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Not since Return to Castle Wolfenstein has killing Nazi zombies felt so good - but after 45 minutes with this strategy RPG-cum-WWII shooter, it becomes apparent that something’s weird about Operation Darkness. About the second motionless cutscene in, it hits you: this game is a zombie made up of parts of rotting genres. Those genres typically don’t have much to do with each other - fantasy RPG and strategy RPG might brush up against one another, but World War II and third-person action-shooter? Where do those parts fit in?
The World War II part makes up the setting. You can tell because everything has a sort of gray or brown monotone like the old WWII flicks and there are lots of tanks and wrecked Supermarine Spitfire Mk Is lying around. This feeds directly into the fantasy RPG component: the Nazis have made an unholy alliance with a group of vampires called the Blood Clan and the allied forces have turned to the Fang Clan, a pack of werewolves from Scotland and/or Ireland. Our hero (whose first name you can choose, but last name remains as Kyle - which is a first name anyway, so what’s the point?) and his buddy Jude Lancelot are soldiers deployed to North Africa on assignment. Kyle gets shot and receives a blood transfusion that turns him into a werewolf and he and Jude are scooped up by a secret military outfit called the Wolf Pack. Together with other weirdo mutant people (a Fire Starter?!) from all across Europe, the Wolf Pack is frequently sent to deal with sundry WWII tasks, like killing Nazis and capturing nuclear scientists.
The strategy gameplay might be harder to recognize because instead of cutesy sprites, we have real 3D human-looking people to move around and the camera attempts an action-style over-the-shoulder angle (when it isn’t zooming crazily around building and tanks during the movement phase of your turn). For weapons, RPG fans might be distressed to see lugers, bazookas, rifles and bayonets instead of swords and magic and stuff. The magic part comes in later (like 7 hours later), when your unit’s supernatural powers allow you to raise fallen allies, cast fire balls and other Dragon Ball Z-style projectiles - but for the most part, the strategy is matching weapons to characters’ stats and then trying to move them across the battlefield so enemies fall within the weapon’s range (while avoiding being shot to shit in the process).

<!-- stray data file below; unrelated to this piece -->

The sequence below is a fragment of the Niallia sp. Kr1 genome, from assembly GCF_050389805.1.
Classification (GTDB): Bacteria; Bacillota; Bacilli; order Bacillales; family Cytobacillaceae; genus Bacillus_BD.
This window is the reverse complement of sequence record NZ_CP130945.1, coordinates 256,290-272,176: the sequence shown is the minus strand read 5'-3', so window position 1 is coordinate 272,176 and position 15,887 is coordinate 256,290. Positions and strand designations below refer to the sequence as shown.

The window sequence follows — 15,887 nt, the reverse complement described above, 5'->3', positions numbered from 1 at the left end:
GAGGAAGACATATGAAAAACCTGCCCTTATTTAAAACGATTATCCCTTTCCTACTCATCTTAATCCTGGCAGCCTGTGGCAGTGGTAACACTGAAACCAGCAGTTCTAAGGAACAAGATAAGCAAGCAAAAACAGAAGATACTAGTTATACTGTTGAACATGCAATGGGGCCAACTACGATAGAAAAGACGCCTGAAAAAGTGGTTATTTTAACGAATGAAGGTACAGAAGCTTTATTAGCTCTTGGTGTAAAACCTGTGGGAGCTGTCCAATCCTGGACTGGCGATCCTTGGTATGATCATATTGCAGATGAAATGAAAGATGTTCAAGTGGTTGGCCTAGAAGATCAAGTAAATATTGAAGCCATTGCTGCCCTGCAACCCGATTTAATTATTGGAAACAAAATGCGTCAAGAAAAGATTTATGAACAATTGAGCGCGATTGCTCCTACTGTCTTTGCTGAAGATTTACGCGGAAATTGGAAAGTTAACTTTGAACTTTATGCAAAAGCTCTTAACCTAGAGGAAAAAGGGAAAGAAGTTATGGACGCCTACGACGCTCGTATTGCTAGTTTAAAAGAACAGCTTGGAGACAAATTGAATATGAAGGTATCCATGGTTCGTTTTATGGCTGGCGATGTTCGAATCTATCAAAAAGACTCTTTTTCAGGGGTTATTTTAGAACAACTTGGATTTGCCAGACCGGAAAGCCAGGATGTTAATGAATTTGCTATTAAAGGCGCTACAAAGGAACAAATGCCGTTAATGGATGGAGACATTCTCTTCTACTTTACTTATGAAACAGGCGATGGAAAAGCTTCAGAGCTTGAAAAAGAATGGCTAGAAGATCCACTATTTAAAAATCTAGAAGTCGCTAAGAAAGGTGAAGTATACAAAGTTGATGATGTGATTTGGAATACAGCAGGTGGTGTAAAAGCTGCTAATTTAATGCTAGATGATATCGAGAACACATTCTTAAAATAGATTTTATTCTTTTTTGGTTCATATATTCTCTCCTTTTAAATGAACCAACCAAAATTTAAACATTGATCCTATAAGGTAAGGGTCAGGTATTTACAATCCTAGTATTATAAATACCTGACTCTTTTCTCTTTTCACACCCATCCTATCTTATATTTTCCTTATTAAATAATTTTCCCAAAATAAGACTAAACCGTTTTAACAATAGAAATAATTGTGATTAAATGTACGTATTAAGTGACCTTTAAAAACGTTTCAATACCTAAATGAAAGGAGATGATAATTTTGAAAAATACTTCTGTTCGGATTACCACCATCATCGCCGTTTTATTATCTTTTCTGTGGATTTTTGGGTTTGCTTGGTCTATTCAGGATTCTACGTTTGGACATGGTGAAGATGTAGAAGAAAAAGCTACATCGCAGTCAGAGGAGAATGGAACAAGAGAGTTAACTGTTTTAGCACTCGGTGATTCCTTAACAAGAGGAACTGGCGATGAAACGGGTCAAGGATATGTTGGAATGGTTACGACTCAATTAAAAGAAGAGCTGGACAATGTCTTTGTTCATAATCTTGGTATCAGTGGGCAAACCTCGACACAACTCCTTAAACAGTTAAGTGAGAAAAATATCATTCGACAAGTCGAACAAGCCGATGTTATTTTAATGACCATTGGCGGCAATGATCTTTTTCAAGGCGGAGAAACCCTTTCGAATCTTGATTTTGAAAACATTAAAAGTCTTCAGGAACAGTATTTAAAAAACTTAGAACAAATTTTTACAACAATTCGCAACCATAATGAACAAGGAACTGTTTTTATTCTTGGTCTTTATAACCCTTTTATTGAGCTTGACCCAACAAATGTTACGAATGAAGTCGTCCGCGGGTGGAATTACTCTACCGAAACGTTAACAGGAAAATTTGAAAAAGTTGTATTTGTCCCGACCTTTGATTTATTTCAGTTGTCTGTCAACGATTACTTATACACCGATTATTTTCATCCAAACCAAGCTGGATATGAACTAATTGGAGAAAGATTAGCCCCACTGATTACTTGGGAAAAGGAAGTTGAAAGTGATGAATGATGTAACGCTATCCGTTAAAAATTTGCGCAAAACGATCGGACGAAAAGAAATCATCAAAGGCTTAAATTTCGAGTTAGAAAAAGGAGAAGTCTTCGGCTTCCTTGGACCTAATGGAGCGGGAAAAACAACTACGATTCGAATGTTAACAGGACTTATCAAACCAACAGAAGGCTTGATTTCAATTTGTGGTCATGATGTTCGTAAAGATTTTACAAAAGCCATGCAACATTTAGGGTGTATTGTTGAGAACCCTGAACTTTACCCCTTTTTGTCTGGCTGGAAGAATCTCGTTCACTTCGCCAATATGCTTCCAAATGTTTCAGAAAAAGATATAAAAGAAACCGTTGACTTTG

And lastly, there’s the Atlus flavor of RPG that’s meant to tie the random genres together. If you’ve played any Shin Megami Tensei game, or even its estranged child, Persona 3, you know the drill - angst, cutscenes with anime still shots, more angst and a lot of dialog. Operation Darkness manages to make most of the angst and dialog relevant to the World War II setting (and props to them for historical accuracy in the parts of the game that don’t talk about vampires and werewolves), but the tedious scrolling through text boxes while nothing happens onscreen is in full force, and for people new to Atlus brand of plotlines, this might bug the hell out of you (more so when you see the handful of cutscenes where the mouths actually move about 4 hours into the game).
All in all, from what we’ve seen, Operation Darkness deserves credit for trying to do something different by combining a bunch of game elements we’re sick of - WWII, turn-based movement across an isometric field, endless and unskippable cutscenes - and making a game that targets more than one kind of niche gamer. Whether or not that actually works out to game you want to buy remains to be seen when the game comes out in June. In the meantime, there are a few kinks we’re hoping to see worked out. For one, the camera - trying to locate an enemy on screen in reference to where your character is can be downright nauseating. And while the voiceovers are outstanding quality - real British accents, mind (Stephen Pierce says so!) - having the subtitles match the dialog is basic requirement of text-heavy games that should never be overlooked.
Check back for our review sometime soon and be sure to read our previous hands-on preview of the Japanese release for a look at the combat system.
Apr 28, 2008